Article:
Lawrence Wasden, attorney general of Idaho, similarly said that if the Sacklers’ proposal is confirmed, he wouldn’t be able to bring an action against the family. “It would gut our ability to hold them accountable.”
Republican committee members argued that the entire hearing was a farce, meant to distract from other more pressing problems, including the migrant crisis at the border.
Ranking member James Comer (R-Ky.) suggested at one point that the hearing was more of a “book club” for Democrats, intended to help Keefe boost book sales, rather than an actual hearing. He also repeatedly urged Maloney to call a hearing focused on the border crisis.
“We can’t overlook the fact that there are drugs crossing the border illegally everyday,” he said.
Jim Carroll, a witness and former director of the Office of National Drug Control Policy, pointed out that the goal of the hearing was to hold people responsible for their actions.
“We have to hold responsible not only those folks in the United States that are going through litigation, we have to hold these cartels responsible for the drugs they’re bringing in,” he said.
Cartels are skilled in orchestrating a surge of migrants at one area of the border “a mile down the road, there’s fentanyl and everything else that’s coming in. That’s what’s causing the deaths that are happening,” he added.
One Republican committee member appeared to side with the Sacklers.
“Putting the Sackler family and its alleged wrongdoings aside, today’s hearing is nothing more than a textbook example of the government targeting private citizens, and it should be gravely concerning to all of us,” Rep. Andrew Clyde (R-Ga.) said.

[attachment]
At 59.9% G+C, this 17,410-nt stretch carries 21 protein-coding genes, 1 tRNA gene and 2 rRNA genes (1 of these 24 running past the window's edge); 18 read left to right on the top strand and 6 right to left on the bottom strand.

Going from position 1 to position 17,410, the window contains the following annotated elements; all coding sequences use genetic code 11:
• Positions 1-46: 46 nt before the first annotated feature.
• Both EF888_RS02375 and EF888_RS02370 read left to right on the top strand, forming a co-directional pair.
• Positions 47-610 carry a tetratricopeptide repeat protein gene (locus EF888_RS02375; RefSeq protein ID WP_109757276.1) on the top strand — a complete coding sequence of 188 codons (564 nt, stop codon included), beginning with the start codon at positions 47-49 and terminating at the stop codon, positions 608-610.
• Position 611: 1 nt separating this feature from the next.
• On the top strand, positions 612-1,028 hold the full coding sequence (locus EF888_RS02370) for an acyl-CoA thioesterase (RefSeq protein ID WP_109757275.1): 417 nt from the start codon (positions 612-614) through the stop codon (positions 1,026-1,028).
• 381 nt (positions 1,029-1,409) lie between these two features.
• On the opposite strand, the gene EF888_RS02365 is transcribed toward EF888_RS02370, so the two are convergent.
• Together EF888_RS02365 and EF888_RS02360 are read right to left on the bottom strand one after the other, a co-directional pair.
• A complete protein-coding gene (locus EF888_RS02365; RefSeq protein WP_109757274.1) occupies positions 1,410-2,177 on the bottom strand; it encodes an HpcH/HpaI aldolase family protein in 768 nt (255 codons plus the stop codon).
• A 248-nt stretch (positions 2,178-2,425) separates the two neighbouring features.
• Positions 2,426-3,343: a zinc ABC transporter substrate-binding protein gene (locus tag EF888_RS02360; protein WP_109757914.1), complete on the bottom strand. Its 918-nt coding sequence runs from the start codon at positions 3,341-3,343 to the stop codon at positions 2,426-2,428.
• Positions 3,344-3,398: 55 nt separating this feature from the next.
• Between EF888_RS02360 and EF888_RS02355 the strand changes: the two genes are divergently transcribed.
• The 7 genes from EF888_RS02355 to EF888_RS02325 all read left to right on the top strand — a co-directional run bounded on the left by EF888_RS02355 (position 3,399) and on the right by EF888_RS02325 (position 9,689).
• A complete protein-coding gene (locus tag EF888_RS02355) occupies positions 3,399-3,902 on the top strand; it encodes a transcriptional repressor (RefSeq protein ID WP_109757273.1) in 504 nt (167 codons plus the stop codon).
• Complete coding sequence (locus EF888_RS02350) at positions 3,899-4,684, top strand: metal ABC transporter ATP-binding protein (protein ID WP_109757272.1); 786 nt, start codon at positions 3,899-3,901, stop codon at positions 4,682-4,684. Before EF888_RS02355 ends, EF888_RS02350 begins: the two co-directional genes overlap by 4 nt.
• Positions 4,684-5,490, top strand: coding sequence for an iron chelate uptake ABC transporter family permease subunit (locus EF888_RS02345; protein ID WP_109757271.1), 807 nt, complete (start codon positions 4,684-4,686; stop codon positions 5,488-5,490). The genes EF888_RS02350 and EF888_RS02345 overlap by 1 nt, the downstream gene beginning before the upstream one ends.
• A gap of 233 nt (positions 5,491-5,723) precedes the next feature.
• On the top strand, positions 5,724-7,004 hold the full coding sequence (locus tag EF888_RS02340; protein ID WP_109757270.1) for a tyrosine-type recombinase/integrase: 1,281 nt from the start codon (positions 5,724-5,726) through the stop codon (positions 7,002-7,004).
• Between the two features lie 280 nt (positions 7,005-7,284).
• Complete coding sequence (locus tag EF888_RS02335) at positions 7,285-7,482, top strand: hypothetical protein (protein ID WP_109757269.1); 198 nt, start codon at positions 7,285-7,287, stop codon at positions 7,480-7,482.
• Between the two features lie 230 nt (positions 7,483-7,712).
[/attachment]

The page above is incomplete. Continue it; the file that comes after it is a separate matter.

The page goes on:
However, he later argued that he hadn’t defended the family and suggested that the Sacklers were not being “unfairly targeted.”
Drug Dealers in Suits
Rep. Rashida Tlaib (D-Mich.) pounced on his remarks, suggesting that Republicans found it easier to sympathize with the Sacklers because of their wealth and their race.
“We are talking about drug dealers here. They may have suits. They may be white and they may have money, but they’re still drug dealers,” she said.
“It seems like everybody’s for justice and accountability unless it’s somebody that looks like the Sackler family,” Tlaib added, noting that she was frustrated by colleagues defending the family.
“We’re talking about people right here in the United States using our own … court systems to get away with hurting and killing our neighbors and we’re doing nothing about it,” she continued.
Republicans who said they are “private citizens” and that the issue should be handled in the courts are missing the point, Tlaib said. “It is set up in a different way to treat somebody like the Sackler family versus some of our residents that unjustly get targeted,” she noted of the court system.
Toward the end of the hearing, Comer seemed to shift gears: “Every Republican on this committee wants to hold the Sackler family accountable,” he said, noting that Republicans have pledged “to work with Democrats on any type of legislation to hold them accountable.”
But Comer also argued that “the way you hold people accountable is through the court system,” explaining that he didn’t want to interfere with the plaintiffs’ efforts.
Still, he said he was committed to changing bankruptcy law, but has yet to read Maloney and DeSaulnier’s bill.
This post originally appeared on MedPage Today: Pain Management.